Motion lights are good :) And deep fences...

Moonroot said...

I think it was the buzzard, or at least some bird of prey - the buzzard may just have been 'cleaning up'.

A couple of years ago a buzzard was attacking our chickens. We ended up having to put netting over the run after our Silkie hen was killed. It was definitely a buzzrd that was the culprit as not only did we see it in action, but also it got itself caught in the netting once and we had to free it. It left the chickens alone after that - and we had thought that now the goslings are so big they were safe. Clearly not.

Unfortunately the goose run is way too big to be netted over, so we are erecting a scarecrow and putting up other bird scarers, plus trying out a solar powered radio to make noise. The attack happened in broad daylight - probably between 4pm-6pm, so I don't think lights will help.

Ayre said...

Awww I'm so sorry you had to lose Snowy :( Hugs to you!

Anonymous said...

This was so sad to read...I am so sorry.
A couple weeks ago, my friend's pond fish were thriving healthily, and growing quite large when an herring,(we assume) plucked them out of the pond and ate them. It's such a loss to her. They had lived for 2 years and were quite tame and trained to come for their daily feed.
Ahhh, nature's foodchain can be so unfair sometimes.

Jopan said...


Anonymous said...

That's terrible news, I am so sorry. I remember watching a mother magpie sitting on a fence looking down at the remains of her baby (hit by a car). She was quietly calling to him and her face reflected all the emotion you'd expect in a grieving parent. It nearly broke my heart.

Leanne said...

Oh Moonroot :-(

a week ago- 31st july, i wrote about a dying rat, and you commented that it made you cry. well now its my turn to have tears. what a sad sad day, and how awful for you. But worse, how awful for mummy goose. you may remember a few weeks back i wrote about the sudden death of my hen cerridwen, and how Juno went into shock, visibly distressed, pale, gaping and gasping for breath. I really thought i was going to lose her too, through shock.its only now, several weeks on, that she seems to be getting over it. They were nest mates, hatched together. who's to say she doesnt feel grief as we would to lose a sister? I spent ages going out repeatedly to check on her, she was quiet, depressed even, standing alone, tail down, and it made me cry.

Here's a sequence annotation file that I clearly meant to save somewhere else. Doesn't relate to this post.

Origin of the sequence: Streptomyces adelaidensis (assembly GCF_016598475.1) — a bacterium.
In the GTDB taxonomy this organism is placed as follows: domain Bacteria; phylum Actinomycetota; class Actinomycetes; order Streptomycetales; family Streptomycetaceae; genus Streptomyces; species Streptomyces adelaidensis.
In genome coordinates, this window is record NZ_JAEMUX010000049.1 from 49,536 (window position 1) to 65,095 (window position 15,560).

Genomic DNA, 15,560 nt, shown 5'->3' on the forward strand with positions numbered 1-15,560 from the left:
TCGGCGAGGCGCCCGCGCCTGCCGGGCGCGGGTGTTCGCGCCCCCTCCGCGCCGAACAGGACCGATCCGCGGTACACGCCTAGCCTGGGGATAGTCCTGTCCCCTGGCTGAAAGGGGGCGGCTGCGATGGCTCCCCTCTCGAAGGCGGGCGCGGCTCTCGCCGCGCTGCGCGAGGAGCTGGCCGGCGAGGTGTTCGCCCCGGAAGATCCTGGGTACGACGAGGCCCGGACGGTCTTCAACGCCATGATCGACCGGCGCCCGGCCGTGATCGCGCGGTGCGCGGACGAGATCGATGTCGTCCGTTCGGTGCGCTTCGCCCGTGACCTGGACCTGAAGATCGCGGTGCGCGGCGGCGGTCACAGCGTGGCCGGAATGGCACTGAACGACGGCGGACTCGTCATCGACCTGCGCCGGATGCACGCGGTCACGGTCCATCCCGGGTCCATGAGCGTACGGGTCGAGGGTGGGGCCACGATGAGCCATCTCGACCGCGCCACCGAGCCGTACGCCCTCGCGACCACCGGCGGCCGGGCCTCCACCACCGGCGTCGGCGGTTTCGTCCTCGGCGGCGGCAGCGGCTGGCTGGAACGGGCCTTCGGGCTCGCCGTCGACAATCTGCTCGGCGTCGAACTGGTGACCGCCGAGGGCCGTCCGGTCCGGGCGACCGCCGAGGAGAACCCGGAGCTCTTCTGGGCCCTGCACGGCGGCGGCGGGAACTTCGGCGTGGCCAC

Please give extra love to your surviving geese from me. I am so sorry for you all

Leanne x

The Intracerebral Itinerary said...

How terrible for the poor birds! I hope things get better for you all soon.

deborah oak said...

So sorry, Susan. I hope the surviving goslings keep right on with that...surviving and thriving.

Pixiedust said...

I'm so sorry to hear about snowy. It bought tears to my eyes. I've enjoyed the pics of watching them grow.

((((((hugs)))))) to you and the geese.

Pixiedust. xx

solsticedreamer said...

i am so, so sorry~this is my first day back to blogging after the big move and when i saw the post title i knew it would not be good.

Cottage Smallholder said...

Oh this is such bad, sad news. Devastating for you all. Thanks for sharing the sadness.

Big hugs and lots of love to all of you. .

Spicy Cauldron said...

I live in fear of foxes or other prey animals getting to our own flock of 14 hens. So far, and anecdotally from neighbours, there's never been a sighting of a fox but we have had some rare birds of prey as some have been bred and released into the wilds of Yorkshire. I saw one in our garden, sitting on the fence watching the hens, but a friend who breeds all kinds of birds locally says adult birds are safe from Red Kites (that's what they are) and it's her chicks and pullets that have been occasionally horribly lost.

We don't intend to even attempt rearing any chicks until at least 2010, this year being our first as poultry keepers. But when we do have very small baby birds, they will always be under cover, that's for sure. I'm so sorry you had this to deal with.

I agree, though, that their reactions can surprise and upset. We started with four ex-battery hens in February in a small run (now we have a converted kids' wooden play cabin for them all). We were advised the ex-bats could die at any time, but it was still deeply upsetting to find one of the girls, the biggest and most productive, fall ill and die within 24 hours. She went in her sleep, in the night, but her fellow ex-bats, who by then had been joined by a number of purebreed youngsters, were distraught. The youngsters didn't care, I presume because they didn't have the same bond with the one that died. The ex-bats stick together, sharing a hideous past of course.

The thing that upset me most was that they kept looking up at me, as if to say, can't you do anything? Why has this happened? It's hard to say, no it's impossible to say for sure what went through their tiny heads... But it did, and does, make you wonder.

It's no surprise that my beloved has turned almost entirely vegetarian (he still eats meat, rarely, but not chicken) since we started keeping the hens, none of which were ever destined for table, all of them treated as pets, and me having been vegetarian for almost two decades. x